I wanted to post links to several follow-up articles relating to my recent post The dark side of yoga about last week’s New York Times article about yoga and injuries, How Yoga Can Wreck Your Body so that if you are following this controversy through my blog, you can keep up.
Ashtanga Yoga New York posted an article, How the NYT Can Wreck Yoga. This article cites two reasons for the increase in yoga injuries: overzealousness on the part of students and the yoga industry.
The article states that too much zeal is a trait of a particular type of person “no matter what a teacher may caution.” (I just wonder if some of the people with this trait become bad yoga teachers themselves.)
The second reason is about the $5 billion per year yoga products and services industry and a value system that is based on economic incentive. The author argues that quality declines when the potential for making money is great, resulting in yoga becoming “McDonafied”. Therefore, more injuries occur because teachers and studios are more into making money than teaching quality yoga that prevents injuries.
Some good data are included, and the writer brings up injury rates in other physical activities, like basketball or football.
A balanced, serious, and accurate scientific report on the risks of yoga would have, at a minimum, explicitly stated that no one actually knows the injury rates for yoga, as is actually the case.
Click the link above to read the whole thing and all the comments.
Another article was published on Yogadork’s excellent blog. Is the New York Times Wrecking Yoga? The Community Responds includes the response mentioned above as well as a letter by Roger Cole, senior Iyengar teacher and Ph.D., to the New York Times, setting the record straight:
‘The article incorrectly states that yoga master B.K.S. Iyengar “insisted” that students practice shoulder stand in a manner that dangerously hyperflexes the neck. In fact, he insists on exactly the opposite. Mr. Broad cites a Yoga Journal column I wrote describing a method of “reducing neck bending in a shoulder stand by lifting the shoulders on a stack of folded blankets…” This safer method was invented by B.K.S. Iyengar and he has long been adamant that all of his certified teachers must teach the pose this way. Mr. Iyengar, who recently celebrated his 93rd birthday, still maintains a vigorous yoga practice that includes long holds in headstand (without support) and shoulder stand with his shoulders lifted on a prop.
The column describing Mr. Iyengar’s safer shoulder stand technique, entitled “Keep the Neck Healthy in Shoulderstand,” is at http://www.yogajournal.com/for_teachers/1091. The original version of Mr. Broad’s article supplied an incorrect link.
This is the way I was taught to do and teach shoulder stand by my teacher and trainer Eleanor Harris, as I mentioned in my previous post on this topic.
The third (so far) article was posted by Charlotte Bell on the blog of Huggermugger, a company that sells yoga supplies. In Youch! Yoga Injuries: How Not to Wreck Your Body, this 30-year yoga practitioner says matter of factly that any time you take your body out of its normal range of motion, there’s the potential for injury.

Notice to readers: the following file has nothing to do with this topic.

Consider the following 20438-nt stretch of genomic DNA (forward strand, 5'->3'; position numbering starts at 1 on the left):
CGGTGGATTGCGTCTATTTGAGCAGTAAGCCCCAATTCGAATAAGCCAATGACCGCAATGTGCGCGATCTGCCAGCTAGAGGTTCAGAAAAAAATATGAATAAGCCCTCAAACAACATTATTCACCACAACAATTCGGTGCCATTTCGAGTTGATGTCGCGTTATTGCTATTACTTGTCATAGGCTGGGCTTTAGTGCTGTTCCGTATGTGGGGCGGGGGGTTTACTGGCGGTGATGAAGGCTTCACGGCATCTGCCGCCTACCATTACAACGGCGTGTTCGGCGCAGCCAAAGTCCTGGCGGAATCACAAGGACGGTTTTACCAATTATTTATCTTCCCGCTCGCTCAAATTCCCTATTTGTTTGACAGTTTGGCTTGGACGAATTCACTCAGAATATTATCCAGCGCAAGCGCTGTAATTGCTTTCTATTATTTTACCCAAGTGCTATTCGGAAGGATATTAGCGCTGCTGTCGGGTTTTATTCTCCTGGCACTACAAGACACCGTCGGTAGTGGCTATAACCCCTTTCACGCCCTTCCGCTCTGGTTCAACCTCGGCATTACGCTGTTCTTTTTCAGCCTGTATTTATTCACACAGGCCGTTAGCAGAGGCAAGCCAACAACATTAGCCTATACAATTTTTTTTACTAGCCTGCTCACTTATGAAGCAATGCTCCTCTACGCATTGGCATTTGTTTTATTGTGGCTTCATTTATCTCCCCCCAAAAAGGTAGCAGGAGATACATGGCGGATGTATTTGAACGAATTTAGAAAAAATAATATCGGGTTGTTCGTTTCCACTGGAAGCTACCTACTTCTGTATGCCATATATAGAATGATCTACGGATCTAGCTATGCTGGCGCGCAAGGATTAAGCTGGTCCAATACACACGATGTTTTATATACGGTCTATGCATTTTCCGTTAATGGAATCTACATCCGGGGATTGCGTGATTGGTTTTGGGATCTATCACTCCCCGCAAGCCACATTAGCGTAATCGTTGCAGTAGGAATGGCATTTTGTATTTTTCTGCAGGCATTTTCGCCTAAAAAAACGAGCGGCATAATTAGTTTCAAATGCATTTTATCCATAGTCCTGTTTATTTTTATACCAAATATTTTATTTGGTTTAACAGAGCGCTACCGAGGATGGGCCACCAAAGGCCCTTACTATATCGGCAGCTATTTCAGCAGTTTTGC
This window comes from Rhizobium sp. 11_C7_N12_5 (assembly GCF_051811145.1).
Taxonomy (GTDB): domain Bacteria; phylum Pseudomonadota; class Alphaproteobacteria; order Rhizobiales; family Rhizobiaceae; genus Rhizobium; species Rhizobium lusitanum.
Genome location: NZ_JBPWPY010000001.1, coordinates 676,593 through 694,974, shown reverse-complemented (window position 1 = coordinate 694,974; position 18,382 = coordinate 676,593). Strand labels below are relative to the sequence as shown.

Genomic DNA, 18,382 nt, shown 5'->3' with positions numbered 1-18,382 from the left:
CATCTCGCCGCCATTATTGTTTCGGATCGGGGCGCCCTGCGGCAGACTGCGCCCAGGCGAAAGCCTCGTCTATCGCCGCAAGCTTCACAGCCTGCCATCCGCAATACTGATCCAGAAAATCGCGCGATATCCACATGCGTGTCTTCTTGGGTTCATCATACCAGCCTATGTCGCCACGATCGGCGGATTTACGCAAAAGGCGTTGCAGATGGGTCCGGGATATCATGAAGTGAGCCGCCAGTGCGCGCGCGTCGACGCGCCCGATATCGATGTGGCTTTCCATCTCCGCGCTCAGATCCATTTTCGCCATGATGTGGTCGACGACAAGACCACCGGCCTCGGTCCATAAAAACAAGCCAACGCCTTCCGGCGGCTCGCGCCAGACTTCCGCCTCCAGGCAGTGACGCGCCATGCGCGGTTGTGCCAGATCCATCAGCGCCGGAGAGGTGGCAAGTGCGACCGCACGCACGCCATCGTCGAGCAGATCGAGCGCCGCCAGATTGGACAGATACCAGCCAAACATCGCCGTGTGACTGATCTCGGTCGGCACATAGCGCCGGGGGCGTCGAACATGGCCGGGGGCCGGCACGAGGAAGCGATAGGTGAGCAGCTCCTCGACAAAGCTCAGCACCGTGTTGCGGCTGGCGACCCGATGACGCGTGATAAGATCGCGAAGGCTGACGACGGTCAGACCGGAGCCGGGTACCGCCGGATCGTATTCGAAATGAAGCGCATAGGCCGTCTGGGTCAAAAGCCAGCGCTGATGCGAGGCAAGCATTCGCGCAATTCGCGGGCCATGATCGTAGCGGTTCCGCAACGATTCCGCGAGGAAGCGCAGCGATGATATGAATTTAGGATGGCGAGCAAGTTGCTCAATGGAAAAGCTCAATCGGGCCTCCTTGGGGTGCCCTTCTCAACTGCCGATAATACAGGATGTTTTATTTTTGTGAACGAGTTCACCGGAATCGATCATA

She wishes the NYT had examined modern versus traditional yoga teacher training. Me too. The traditional way has a teacher training students individually.
This is the model I chose. I was one of two students in my seven-month-long teacher training by Eleanor, who trained in the Iyengar tradition as well as other styles and who has over 20 years of experience. The other student, Kandice, and I had both been in Eleanor’s yoga classes for a good period of time before beginning her teacher training. She was aware of our practices and could address our needs individually.
The modern way of teacher training is often one-size-fits-all, for up to 40 students at a time, sometimes in a short amount of time.
Which do you think is going to produce better yoga teachers and reduced injury rates?
Bell also makes the point that yoga is not just poses:
We all know that yoga is not just poses, but asana remains the centerpiece of most Western practice. I wonder if the rise of yoga-related injuries might also be related to the fact that asana has been taken out of its original context. When the physical practice for its own sake becomes the be-all, end-all, it is much easier to become forceful and competitive, which IMO is the source of many yoga injuries. Consider how practicing the eight limbs tempers asana practice:
- Yama: The yamas teach us to approach practice with honesty, generosity and the spirit of non-harming.
- Niyama: The niyamas teach us about contentment, self-study (so that we know how poses affect us), and that our practice is not just about ourselves, that our practice is for the benefit of all beings.
- Pranayama: Giving our breath primacy in asana practice, as Donna Farhi teaches, shows us how to practice with the continuity of our breath in mind, so that we don’t move beyond the limits of our body’s ability to breathe freely.
- Pratyahara: Pratyahara teaches us to not become attached to the pleasant—or unpleasant—sensations we feel in practice.
- Dharana: Dharana steadies the mind so that we can see more clearly what is happening in our bodies as we practice.
- Dhyana: Dhyana refines our awareness of the experiences of each passing moment.
- Samadhi: Gives us a taste of the settling of the mind into silence—the true definition of yoga.
Well said, Charlotte Bell.